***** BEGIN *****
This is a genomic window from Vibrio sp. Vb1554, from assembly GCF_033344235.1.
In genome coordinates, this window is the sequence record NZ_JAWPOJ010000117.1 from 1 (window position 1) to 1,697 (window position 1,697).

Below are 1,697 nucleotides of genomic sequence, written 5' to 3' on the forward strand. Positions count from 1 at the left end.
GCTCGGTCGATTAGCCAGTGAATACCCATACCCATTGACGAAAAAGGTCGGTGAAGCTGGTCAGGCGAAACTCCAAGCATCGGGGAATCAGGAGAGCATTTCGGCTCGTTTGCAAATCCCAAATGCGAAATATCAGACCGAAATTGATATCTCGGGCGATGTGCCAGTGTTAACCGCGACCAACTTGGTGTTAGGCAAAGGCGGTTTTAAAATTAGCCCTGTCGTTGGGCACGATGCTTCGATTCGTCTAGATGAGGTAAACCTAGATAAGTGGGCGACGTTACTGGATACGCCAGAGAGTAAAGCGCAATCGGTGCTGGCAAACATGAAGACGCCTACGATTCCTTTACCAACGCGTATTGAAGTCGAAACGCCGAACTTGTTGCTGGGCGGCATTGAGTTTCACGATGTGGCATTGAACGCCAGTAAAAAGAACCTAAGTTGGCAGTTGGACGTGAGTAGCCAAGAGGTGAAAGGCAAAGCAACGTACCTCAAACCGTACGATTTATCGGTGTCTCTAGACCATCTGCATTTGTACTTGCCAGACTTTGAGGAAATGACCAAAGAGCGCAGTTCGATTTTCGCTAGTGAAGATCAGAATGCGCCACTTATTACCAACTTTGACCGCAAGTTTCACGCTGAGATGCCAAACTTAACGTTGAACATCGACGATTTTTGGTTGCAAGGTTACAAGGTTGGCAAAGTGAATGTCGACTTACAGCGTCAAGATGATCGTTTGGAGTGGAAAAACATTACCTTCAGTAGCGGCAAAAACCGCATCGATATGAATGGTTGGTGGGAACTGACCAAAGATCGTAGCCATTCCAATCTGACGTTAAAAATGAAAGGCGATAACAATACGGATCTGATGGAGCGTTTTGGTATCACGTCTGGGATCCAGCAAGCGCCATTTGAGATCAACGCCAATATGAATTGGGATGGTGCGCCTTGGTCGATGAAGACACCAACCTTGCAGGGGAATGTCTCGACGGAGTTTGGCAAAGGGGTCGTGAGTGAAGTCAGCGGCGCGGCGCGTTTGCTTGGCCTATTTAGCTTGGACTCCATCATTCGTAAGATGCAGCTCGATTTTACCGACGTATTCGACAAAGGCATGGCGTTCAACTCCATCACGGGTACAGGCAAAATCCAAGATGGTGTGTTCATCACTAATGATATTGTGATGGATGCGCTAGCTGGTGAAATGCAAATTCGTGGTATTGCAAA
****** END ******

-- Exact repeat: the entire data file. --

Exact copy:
This is a genomic window from Vibrio sp. Vb1554, from assembly GCF_033344235.1.
In genome coordinates, this window is the sequence record NZ_JAWPOJ010000117.1 from 1 (window position 1) to 1,697 (window position 1,697).

Below are 1,697 nucleotides of genomic sequence, written 5' to 3' on the forward strand. Positions count from 1 at the left end.
GCTCGGTCGATTAGCCAGTGAATACCCATACCCATTGACGAAAAAGGTCGGTGAAGCTGGTCAGGCGAAACTCCAAGCATCGGGGAATCAGGAGAGCATTTCGGCTCGTTTGCAAATCCCAAATGCGAAATATCAGACCGAAATTGATATCTCGGGCGATGTGCCAGTGTTAACCGCGACCAACTTGGTGTTAGGCAAAGGCGGTTTTAAAATTAGCCCTGTCGTTGGGCACGATGCTTCGATTCGTCTAGATGAGGTAAACCTAGATAAGTGGGCGACGTTACTGGATACGCCAGAGAGTAAAGCGCAATCGGTGCTGGCAAACATGAAGACGCCTACGATTCCTTTACCAACGCGTATTGAAGTCGAAACGCCGAACTTGTTGCTGGGCGGCATTGAGTTTCACGATGTGGCATTGAACGCCAGTAAAAAGAACCTAAGTTGGCAGTTGGACGTGAGTAGCCAAGAGGTGAAAGGCAAAGCAACGTACCTCAAACCGTACGATTTATCGGTGTCTCTAGACCATCTGCATTTGTACTTGCCAGACTTTGAGGAAATGACCAAAGAGCGCAGTTCGATTTTCGCTAGTGAAGATCAGAATGCGCCACTTATTACCAACTTTGACCGCAAGTTTCACGCTGAGATGCCAAACTTAACGTTGAACATCGACGATTTTTGGTTGCAAGGTTACAAGGTTGGCAAAGTGAATGTCGACTTACAGCGTCAAGATGATCGTTTGGAGTGGAAAAACATTACCTTCAGTAGCGGCAAAAACCGCATCGATATGAATGGTTGGTGGGAACTGACCAAAGATCGTAGCCATTCCAATCTGACGTTAAAAATGAAAGGCGATAACAATACGGATCTGATGGAGCGTTTTGGTATCACGTCTGGGATCCAGCAAGCGCCATTTGAGATCAACGCCAATATGAATTGGGATGGTGCGCCTTGGTCGATGAAGACACCAACCTTGCAGGGGAATGTCTCGACGGAGTTTGGCAAAGGGGTCGTGAGTGAAGTCAGCGGCGCGGCGCGTTTGCTTGGCCTATTTAGCTTGGACTCCATCATTCGTAAGATGCAGCTCGATTTTACCGACGTATTCGACAAAGGCATGGCGTTCAACTCCATCACGGGTACAGGCAAAATCCAAGATGGTGTGTTCATCACTAATGATATTGTGATGGATGCGCTAGCTGGTGAAATGCAAATTCGTGGTATTGCAAA